What is HTML? Hyper Text Markup Language (HTML) is the main markup language for creating web pages and other information that can be displayed in a web browser. HTML elements form the building blocks of all websites. HTML is written in the form of HTML elements consisting of tags enclosed in angle brackets (like <html>), within the web page content. The purpose of a web browser is to read HTML documents and compose them into visible or audible web pages. The browser does not display the HTML tags, but uses the tags to interpret the content of the page. HTML allows images and objects to be embedded and can be used to create interactive forms. HTML gives authors the means to:

  • Publish online documents with headings, text, tables, lists, photos, etc.
  • Retrieve online information via hypertext links, at the click of a button.
  • Design forms for conducting transactions with remote services, for use in searching for information, making reservations, ordering products, etc.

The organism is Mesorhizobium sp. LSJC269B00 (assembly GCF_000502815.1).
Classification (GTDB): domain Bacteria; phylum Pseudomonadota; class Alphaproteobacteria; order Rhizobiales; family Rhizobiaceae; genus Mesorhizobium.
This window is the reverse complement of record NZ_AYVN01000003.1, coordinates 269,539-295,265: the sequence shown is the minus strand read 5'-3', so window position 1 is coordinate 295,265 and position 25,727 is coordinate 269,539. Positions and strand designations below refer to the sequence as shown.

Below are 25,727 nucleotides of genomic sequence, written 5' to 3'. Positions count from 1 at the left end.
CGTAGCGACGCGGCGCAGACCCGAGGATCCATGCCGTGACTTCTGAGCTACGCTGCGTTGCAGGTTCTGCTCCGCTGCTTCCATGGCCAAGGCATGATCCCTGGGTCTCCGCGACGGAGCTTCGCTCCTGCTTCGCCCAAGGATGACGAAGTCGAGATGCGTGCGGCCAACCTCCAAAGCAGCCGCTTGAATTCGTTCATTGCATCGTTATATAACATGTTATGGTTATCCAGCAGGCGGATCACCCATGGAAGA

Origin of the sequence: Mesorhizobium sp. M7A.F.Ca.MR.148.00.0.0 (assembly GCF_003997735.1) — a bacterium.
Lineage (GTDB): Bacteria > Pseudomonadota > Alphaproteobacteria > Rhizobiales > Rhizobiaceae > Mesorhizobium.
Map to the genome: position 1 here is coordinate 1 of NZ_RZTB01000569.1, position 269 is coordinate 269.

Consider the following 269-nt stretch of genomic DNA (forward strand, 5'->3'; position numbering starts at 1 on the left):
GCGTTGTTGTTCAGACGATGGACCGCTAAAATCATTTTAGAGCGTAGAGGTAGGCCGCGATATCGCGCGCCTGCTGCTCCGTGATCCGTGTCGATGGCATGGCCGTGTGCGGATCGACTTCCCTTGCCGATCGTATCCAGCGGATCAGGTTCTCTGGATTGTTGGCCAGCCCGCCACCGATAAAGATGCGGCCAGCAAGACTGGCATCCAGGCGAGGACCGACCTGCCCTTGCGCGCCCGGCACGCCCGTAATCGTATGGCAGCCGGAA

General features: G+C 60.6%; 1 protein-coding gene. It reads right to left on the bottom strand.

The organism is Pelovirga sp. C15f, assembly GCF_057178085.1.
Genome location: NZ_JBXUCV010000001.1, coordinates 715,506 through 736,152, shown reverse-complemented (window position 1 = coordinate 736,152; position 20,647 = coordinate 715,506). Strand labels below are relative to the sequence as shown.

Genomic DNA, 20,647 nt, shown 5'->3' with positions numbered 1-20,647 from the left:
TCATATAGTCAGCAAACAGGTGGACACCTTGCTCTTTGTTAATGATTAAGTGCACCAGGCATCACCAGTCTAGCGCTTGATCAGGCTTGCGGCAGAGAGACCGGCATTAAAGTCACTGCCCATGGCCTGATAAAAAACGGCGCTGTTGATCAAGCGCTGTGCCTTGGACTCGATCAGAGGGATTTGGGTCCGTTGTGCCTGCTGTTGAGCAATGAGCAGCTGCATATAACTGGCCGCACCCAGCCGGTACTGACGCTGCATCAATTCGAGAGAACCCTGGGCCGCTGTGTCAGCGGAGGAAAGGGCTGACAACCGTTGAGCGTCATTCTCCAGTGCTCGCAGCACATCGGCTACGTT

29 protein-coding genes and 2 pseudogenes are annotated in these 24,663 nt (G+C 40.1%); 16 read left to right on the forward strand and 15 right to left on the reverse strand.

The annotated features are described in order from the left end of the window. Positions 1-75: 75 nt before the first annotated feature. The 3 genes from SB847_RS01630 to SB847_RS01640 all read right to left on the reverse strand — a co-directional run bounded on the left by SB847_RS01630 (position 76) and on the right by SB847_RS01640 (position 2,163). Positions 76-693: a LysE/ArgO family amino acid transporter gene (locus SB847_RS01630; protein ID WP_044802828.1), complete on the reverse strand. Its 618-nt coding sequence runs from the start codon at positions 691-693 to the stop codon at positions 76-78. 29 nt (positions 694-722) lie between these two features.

• Include spread-sheets, video clips, sound clips, and other applications directly in their documents.
What is XHTML? XHTML is a variant of HTML that uses the syntax of XML, the Extensible Markup Language. XHTML has all the same elements (for paragraphs, etc.) as the HTML variant, but the syntax is slightly different. Because XHTML is an XML application, you can use other XML tools with it (such as XSLT, a language for transforming XML content). What is CSS? Cascading Style Sheets (CSS) is a style sheet language used for describing the presentation semantics (the look and formatting) of a document written in a markup language. Its most common application is to style web pages written in HTML and XHTML, but the language can also be applied to any kind of XML document, including plain XML, SVG and XUL. CSS is independent of HTML and can be used with any XML-based markup language. The separation of HTML from CSS makes it easier to maintain sites, share style sheets across pages, and tailor pages to different environments. CSS can also allow the same markup page to be presented in different styles for different rendering methods, such as on-screen, in print, by voice (when read out by a speech-based browser or screen reader) and on Braille-based, tactile devices. CSS specifies a priority scheme to determine which style rules apply if more than one rule matches against a particular element.